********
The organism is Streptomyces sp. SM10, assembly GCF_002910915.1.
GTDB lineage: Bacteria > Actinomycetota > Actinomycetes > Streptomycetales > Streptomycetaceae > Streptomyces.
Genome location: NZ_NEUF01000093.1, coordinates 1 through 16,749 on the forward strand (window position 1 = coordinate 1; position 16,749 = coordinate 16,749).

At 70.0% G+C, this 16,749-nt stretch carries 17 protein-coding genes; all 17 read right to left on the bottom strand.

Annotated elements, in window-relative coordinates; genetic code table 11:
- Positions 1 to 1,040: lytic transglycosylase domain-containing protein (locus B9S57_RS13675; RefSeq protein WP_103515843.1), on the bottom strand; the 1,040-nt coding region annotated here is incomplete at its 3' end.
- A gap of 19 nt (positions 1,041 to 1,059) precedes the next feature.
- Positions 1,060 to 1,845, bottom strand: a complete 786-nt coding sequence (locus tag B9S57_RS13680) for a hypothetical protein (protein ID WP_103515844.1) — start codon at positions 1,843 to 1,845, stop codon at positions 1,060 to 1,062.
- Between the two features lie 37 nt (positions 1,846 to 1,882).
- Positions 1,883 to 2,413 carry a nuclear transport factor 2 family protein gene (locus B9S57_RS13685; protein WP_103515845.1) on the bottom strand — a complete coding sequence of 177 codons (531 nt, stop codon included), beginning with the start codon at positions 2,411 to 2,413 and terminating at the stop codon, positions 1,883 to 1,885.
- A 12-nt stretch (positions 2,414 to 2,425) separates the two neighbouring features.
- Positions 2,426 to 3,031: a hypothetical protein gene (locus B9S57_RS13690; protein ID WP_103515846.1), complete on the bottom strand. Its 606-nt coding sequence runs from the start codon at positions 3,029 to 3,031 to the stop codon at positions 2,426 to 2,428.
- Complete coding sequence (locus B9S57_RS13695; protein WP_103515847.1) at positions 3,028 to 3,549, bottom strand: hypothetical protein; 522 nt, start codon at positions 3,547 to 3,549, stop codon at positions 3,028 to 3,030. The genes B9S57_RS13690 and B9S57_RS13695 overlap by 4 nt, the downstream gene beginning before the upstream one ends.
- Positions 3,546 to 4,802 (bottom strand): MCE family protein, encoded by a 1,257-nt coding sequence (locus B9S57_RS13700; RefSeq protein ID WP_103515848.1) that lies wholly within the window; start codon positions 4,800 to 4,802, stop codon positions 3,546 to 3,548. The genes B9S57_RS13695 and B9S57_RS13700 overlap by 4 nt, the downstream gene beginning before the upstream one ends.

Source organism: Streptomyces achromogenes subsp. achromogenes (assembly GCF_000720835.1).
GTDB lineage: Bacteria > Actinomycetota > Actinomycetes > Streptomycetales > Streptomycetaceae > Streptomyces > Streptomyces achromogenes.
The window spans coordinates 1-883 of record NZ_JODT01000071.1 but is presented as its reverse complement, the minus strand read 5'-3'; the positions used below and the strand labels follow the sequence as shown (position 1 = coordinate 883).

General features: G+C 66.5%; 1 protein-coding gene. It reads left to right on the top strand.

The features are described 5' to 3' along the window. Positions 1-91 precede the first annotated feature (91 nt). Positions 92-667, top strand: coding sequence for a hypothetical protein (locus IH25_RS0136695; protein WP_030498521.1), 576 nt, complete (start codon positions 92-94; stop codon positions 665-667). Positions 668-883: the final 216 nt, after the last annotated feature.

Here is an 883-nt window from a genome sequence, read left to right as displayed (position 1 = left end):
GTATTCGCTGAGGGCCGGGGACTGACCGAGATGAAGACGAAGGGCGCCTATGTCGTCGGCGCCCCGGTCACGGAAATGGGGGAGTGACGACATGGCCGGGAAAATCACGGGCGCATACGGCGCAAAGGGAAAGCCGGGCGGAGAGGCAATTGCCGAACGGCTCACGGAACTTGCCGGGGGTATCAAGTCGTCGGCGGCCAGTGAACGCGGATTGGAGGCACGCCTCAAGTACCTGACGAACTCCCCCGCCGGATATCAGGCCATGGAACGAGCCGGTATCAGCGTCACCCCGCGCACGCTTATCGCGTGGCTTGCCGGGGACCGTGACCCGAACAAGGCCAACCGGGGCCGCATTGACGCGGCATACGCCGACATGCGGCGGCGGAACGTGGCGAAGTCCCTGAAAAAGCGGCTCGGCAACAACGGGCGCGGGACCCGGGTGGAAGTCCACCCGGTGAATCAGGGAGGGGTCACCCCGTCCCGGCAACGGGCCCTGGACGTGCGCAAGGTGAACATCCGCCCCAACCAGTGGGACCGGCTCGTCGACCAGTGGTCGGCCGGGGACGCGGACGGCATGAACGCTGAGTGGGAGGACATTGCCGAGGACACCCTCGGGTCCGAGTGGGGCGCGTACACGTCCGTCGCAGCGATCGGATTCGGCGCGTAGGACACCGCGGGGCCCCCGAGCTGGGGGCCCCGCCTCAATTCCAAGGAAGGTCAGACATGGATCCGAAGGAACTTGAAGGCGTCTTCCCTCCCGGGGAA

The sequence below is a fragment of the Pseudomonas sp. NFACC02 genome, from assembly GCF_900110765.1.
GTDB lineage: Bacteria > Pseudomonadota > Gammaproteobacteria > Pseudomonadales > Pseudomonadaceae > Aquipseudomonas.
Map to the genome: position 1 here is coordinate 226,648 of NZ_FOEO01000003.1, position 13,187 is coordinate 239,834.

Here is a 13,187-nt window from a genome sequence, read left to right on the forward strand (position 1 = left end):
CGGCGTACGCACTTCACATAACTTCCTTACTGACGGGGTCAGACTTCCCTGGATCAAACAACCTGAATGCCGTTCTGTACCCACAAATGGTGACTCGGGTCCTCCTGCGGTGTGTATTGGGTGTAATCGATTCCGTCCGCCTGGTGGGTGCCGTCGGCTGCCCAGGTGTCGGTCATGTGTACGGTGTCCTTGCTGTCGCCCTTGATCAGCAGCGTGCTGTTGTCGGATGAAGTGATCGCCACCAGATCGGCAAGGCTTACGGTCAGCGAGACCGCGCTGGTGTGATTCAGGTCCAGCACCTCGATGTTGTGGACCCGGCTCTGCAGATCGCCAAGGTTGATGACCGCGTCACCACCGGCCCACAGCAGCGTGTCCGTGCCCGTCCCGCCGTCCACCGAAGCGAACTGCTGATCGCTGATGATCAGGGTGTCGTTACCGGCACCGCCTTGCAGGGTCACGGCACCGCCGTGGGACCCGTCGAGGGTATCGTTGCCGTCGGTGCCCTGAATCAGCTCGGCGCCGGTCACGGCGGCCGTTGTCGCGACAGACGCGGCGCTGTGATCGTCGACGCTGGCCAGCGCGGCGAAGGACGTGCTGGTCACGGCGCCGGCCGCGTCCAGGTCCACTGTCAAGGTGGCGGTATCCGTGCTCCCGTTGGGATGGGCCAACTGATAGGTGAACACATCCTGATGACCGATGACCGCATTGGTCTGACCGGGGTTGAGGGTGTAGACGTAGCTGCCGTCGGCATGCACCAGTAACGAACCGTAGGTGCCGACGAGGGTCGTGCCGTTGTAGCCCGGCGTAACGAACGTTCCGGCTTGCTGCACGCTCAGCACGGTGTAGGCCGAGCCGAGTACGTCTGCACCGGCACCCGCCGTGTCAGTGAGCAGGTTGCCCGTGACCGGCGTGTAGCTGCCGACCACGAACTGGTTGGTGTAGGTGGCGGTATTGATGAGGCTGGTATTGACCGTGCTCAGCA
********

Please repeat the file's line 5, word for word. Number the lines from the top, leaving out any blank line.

Annotated elements, in window-relative coordinates; genetic code table 11: